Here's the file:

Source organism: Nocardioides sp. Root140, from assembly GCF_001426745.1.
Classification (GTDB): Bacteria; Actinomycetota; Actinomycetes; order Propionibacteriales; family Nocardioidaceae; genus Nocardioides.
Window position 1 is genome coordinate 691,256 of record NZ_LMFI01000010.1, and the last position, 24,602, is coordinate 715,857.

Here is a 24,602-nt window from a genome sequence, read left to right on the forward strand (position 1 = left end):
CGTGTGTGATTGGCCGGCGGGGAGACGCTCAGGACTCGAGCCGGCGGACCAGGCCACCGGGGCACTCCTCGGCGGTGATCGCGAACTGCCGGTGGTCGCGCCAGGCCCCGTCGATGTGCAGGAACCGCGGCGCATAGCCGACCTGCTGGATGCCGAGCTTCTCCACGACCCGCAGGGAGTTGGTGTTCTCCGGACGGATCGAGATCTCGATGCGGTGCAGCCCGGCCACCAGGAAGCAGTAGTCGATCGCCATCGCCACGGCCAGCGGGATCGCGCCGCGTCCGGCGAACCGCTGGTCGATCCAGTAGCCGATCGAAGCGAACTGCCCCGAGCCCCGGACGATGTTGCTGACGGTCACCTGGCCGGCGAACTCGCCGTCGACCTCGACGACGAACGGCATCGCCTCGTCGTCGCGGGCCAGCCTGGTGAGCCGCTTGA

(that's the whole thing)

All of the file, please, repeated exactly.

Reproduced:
Source organism: Nocardioides sp. Root140, from assembly GCF_001426745.1.
Classification (GTDB): Bacteria; Actinomycetota; Actinomycetes; order Propionibacteriales; family Nocardioidaceae; genus Nocardioides.
Window position 1 is genome coordinate 691,256 of record NZ_LMFI01000010.1, and the last position, 24,602, is coordinate 715,857.

Here is a 24,602-nt window from a genome sequence, read left to right on the forward strand (position 1 = left end):
CGTGTGTGATTGGCCGGCGGGGAGACGCTCAGGACTCGAGCCGGCGGACCAGGCCACCGGGGCACTCCTCGGCGGTGATCGCGAACTGCCGGTGGTCGCGCCAGGCCCCGTCGATGTGCAGGAACCGCGGCGCATAGCCGACCTGCTGGATGCCGAGCTTCTCCACGACCCGCAGGGAGTTGGTGTTCTCCGGACGGATCGAGATCTCGATGCGGTGCAGCCCGGCCACCAGGAAGCAGTAGTCGATCGCCATCGCCACGGCCAGCGGGATCGCGCCGCGTCCGGCGAACCGCTGGTCGATCCAGTAGCCGATCGAAGCGAACTGCCCCGAGCCCCGGACGATGTTGCTGACGGTCACCTGGCCGGCGAACTCGCCGTCGACCTCGACGACGAACGGCATCGCCTCGTCGTCGCGGGCCAGCCTGGTGAGCCGCTTGA